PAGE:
Posted on 16/02/2011
A car bombing in Baghdad
A paper published in this week’s issue of PLoS Medicine provides the most detailed assessment so far of civilian deaths in the course of the recent Iraq war.
Professor Michael Spagat from Royal Holloway, University of London, Madelyn Hsiao-Rei Hicks from King’s College London, and Iraq Body Count (IBC) analysed data from IBC, a nongovernmental project that collates media reports of deaths of individual Iraqi civilians and cross-checks these reports with data from hospitals, morgues, nongovernmental organizations, and official figures.
The authors studied 92,614 Iraqi civilian direct deaths from the IBC database which occurred as a result of armed violence between 20 March 2003 through to 19 March 2008. The authors found that most Iraqi civilian violent deaths during this time were inflicted by unknown perpetrators, primarily through extrajudicial executions which were disproportionately increased in Iraqi governorates with greater numbers of violent deaths. Unknown perpetrators also used suicide bombs, vehicle bombs, and mortars which had highly lethal and indiscriminate effects on Iraqi civilians. Deaths caused by Coalition forces of Iraqi civilians, of women and children, and of Iraqi civilians from air attacks, peaked during the invasion in 2003.
Detailed analysis of civilian deaths during wars can improve the understanding of the impact on vulnerable subgroups in the population, such as women and children. In order to assess this impact further, the researchers calculated the proportion of women and children among civilian deaths identified as men, women or children. This proportion is termed the “Dirty War Index” (DWI), and indicates the scale of indiscriminate killing in a conflict. The most indiscriminate effects on women and children in Iraq were from unknown perpetrators firing mortars (DWI = 79) and using non-suicide vehicle bombs (DWI = 54), and from Coalition air attacks (DWI = 69). Coalition forces had a higher DWI than anti-coalition forces for all weapons combined, and for small arms gunfire, with no decrease over the study period.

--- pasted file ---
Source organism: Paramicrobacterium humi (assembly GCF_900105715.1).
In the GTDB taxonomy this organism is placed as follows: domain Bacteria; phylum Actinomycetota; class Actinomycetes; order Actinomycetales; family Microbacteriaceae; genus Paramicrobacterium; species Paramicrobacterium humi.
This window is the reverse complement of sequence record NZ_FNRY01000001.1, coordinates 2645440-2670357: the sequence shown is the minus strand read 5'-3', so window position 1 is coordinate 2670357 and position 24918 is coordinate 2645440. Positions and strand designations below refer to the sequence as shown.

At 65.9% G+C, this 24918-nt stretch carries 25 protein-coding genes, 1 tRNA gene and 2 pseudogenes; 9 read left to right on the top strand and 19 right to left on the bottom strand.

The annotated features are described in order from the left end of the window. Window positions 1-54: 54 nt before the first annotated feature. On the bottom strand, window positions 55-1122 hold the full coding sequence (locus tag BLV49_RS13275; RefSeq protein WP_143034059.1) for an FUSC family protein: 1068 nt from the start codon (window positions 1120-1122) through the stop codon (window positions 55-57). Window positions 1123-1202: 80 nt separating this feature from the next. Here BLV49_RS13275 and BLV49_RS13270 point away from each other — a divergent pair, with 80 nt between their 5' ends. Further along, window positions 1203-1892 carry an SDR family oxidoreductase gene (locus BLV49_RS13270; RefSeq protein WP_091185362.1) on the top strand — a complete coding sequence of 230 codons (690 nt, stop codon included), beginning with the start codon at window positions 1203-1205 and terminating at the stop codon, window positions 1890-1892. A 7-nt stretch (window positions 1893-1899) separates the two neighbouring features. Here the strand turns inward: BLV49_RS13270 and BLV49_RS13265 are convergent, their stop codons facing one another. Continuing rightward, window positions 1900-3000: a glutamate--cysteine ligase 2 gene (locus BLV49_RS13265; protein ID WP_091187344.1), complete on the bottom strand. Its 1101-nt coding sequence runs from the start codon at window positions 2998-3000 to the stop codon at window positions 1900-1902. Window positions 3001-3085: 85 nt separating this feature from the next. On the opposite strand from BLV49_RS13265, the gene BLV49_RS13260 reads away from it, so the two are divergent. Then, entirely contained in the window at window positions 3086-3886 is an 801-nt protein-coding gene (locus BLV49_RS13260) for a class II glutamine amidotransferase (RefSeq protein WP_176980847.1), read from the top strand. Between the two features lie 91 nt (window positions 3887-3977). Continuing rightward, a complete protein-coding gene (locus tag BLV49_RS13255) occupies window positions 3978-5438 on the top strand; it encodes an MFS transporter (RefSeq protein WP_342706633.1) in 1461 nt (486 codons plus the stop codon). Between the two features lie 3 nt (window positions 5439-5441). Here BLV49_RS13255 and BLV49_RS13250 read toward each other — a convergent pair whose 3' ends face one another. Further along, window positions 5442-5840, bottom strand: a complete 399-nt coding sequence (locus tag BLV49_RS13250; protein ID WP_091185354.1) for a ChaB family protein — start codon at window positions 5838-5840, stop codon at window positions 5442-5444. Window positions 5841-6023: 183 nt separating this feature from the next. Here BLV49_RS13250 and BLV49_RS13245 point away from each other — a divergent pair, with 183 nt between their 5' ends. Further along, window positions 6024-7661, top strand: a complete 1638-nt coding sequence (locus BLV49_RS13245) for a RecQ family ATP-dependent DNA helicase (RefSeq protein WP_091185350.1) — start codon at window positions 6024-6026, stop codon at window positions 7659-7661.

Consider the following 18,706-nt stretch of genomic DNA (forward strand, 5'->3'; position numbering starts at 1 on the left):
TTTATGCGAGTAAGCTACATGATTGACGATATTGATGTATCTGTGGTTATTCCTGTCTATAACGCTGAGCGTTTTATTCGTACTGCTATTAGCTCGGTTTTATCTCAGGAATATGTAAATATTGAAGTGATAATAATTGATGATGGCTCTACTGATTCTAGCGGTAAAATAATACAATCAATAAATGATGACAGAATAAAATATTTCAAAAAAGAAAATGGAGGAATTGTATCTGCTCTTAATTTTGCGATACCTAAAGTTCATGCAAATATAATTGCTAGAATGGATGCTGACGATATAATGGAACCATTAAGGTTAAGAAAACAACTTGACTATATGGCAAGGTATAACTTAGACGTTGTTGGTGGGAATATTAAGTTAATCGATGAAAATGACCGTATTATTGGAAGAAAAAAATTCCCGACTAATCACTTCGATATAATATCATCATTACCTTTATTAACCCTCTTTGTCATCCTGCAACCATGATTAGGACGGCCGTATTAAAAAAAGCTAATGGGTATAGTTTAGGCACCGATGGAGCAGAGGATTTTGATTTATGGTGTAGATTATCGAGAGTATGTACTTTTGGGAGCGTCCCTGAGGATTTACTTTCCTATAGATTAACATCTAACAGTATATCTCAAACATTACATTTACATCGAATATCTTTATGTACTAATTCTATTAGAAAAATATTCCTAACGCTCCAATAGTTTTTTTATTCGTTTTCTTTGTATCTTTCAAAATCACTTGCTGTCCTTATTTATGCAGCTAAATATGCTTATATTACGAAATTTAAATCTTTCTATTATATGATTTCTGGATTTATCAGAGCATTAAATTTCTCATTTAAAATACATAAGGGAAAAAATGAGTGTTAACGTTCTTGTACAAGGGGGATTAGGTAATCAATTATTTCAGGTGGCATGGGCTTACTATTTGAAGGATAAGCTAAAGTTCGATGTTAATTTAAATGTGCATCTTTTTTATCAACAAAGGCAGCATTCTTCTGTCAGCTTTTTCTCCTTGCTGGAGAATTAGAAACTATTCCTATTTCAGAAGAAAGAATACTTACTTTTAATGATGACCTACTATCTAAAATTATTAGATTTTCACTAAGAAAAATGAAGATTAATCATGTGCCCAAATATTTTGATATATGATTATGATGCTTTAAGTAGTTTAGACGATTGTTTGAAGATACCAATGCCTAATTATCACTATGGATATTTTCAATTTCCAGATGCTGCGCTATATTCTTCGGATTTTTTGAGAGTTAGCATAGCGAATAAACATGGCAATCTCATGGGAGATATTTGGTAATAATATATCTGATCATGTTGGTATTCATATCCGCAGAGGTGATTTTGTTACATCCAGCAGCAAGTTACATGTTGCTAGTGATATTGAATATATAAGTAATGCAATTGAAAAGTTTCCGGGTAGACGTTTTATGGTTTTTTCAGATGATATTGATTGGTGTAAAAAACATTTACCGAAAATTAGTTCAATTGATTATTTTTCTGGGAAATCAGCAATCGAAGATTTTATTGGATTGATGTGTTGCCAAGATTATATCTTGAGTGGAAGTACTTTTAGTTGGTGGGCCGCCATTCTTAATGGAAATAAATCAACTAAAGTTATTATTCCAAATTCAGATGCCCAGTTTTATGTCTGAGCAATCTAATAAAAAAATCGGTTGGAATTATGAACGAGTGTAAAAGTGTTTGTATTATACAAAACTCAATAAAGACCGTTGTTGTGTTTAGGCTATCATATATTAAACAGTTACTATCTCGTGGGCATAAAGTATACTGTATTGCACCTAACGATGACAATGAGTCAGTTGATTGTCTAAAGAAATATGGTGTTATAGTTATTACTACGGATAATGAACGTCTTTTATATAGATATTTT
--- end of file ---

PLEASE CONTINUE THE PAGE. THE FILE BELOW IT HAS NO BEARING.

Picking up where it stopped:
Professor Spagat, from the Department of Economics at Royal Holloway, said: "To me our most striking result takes the form of a dog that didn't bark. We found no evidence of improvement over time in what we call the "Woman & Child Dirty War Index" for Coalition forces. That is, the fraction of women and children amongst all Iraqi civilian men, women and children reported killed by Coalition forces does not appear to decline between 2003 and 2008."